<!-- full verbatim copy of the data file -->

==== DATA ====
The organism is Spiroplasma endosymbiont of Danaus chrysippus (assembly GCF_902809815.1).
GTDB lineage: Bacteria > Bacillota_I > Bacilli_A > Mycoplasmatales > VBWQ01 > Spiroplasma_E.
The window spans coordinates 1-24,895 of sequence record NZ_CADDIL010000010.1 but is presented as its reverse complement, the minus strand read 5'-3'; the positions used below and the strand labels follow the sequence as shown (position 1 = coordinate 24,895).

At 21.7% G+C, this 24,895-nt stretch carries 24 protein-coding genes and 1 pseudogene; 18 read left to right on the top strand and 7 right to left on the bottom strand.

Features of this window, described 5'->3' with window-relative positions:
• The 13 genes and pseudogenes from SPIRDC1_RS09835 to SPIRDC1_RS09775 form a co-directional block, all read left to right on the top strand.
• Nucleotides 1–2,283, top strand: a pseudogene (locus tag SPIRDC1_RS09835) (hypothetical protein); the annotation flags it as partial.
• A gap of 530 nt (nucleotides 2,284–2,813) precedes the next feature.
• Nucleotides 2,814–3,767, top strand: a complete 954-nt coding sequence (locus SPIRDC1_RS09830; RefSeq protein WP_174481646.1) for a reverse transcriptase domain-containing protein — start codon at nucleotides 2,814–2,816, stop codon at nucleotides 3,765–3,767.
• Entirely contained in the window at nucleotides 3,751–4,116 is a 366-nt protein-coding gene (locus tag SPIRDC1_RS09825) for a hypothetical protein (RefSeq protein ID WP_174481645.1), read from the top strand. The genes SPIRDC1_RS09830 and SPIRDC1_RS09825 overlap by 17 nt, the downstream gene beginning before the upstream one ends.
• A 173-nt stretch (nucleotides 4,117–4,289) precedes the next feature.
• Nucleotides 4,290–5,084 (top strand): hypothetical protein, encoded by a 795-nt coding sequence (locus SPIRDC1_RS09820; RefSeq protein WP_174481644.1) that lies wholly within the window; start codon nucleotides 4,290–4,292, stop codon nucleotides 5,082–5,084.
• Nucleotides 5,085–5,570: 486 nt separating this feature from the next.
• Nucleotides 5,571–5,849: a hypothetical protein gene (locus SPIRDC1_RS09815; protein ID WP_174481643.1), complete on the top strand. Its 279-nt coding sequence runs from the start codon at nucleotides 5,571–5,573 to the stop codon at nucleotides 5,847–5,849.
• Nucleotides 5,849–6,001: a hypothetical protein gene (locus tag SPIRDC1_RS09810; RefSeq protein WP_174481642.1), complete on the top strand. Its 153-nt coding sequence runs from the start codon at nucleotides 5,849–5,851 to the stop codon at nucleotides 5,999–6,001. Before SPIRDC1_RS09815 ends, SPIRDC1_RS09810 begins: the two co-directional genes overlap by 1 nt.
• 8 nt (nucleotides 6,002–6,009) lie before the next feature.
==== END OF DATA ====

The organism is Spiroplasma endosymbiont of Danaus chrysippus (assembly GCF_902809815.1).
GTDB lineage: Bacteria > Bacillota_I > Bacilli_A > Mycoplasmatales > VBWQ01 > Spiroplasma_E.
The window spans coordinates 1-24,895 of sequence record NZ_CADDIL010000010.1 but is presented as its reverse complement, the minus strand read 5'-3'; the positions used below and the strand labels follow the sequence as shown (position 1 = coordinate 24,895).

At 21.7% G+C, this 24,895-nt stretch carries 24 protein-coding genes and 1 pseudogene; 18 read left to right on the top strand and 7 right to left on the bottom strand.

Features of this window, described 5'->3' with window-relative positions:
• The 13 genes and pseudogenes from SPIRDC1_RS09835 to SPIRDC1_RS09775 form a co-directional block, all read left to right on the top strand.
• Nucleotides 1–2,283, top strand: a pseudogene (locus tag SPIRDC1_RS09835) (hypothetical protein); the annotation flags it as partial.
• A gap of 530 nt (nucleotides 2,284–2,813) precedes the next feature.
• Nucleotides 2,814–3,767, top strand: a complete 954-nt coding sequence (locus SPIRDC1_RS09830; RefSeq protein WP_174481646.1) for a reverse transcriptase domain-containing protein — start codon at nucleotides 2,814–2,816, stop codon at nucleotides 3,765–3,767.
• Entirely contained in the window at nucleotides 3,751–4,116 is a 366-nt protein-coding gene (locus tag SPIRDC1_RS09825) for a hypothetical protein (RefSeq protein ID WP_174481645.1), read from the top strand. The genes SPIRDC1_RS09830 and SPIRDC1_RS09825 overlap by 17 nt, the downstream gene beginning before the upstream one ends.
• A 173-nt stretch (nucleotides 4,117–4,289) precedes the next feature.
• Nucleotides 4,290–5,084 (top strand): hypothetical protein, encoded by a 795-nt coding sequence (locus SPIRDC1_RS09820; RefSeq protein WP_174481644.1) that lies wholly within the window; start codon nucleotides 4,290–4,292, stop codon nucleotides 5,082–5,084.
• Nucleotides 5,085–5,570: 486 nt separating this feature from the next.
• Nucleotides 5,571–5,849: a hypothetical protein gene (locus SPIRDC1_RS09815; protein ID WP_174481643.1), complete on the top strand. Its 279-nt coding sequence runs from the start codon at nucleotides 5,571–5,573 to the stop codon at nucleotides 5,847–5,849.
• Nucleotides 5,849–6,001: a hypothetical protein gene (locus tag SPIRDC1_RS09810; RefSeq protein WP_174481642.1), complete on the top strand. Its 153-nt coding sequence runs from the start codon at nucleotides 5,849–5,851 to the stop codon at nucleotides 5,999–6,001. Before SPIRDC1_RS09815 ends, SPIRDC1_RS09810 begins: the two co-directional genes overlap by 1 nt.
• 8 nt (nucleotides 6,002–6,009) lie before the next feature.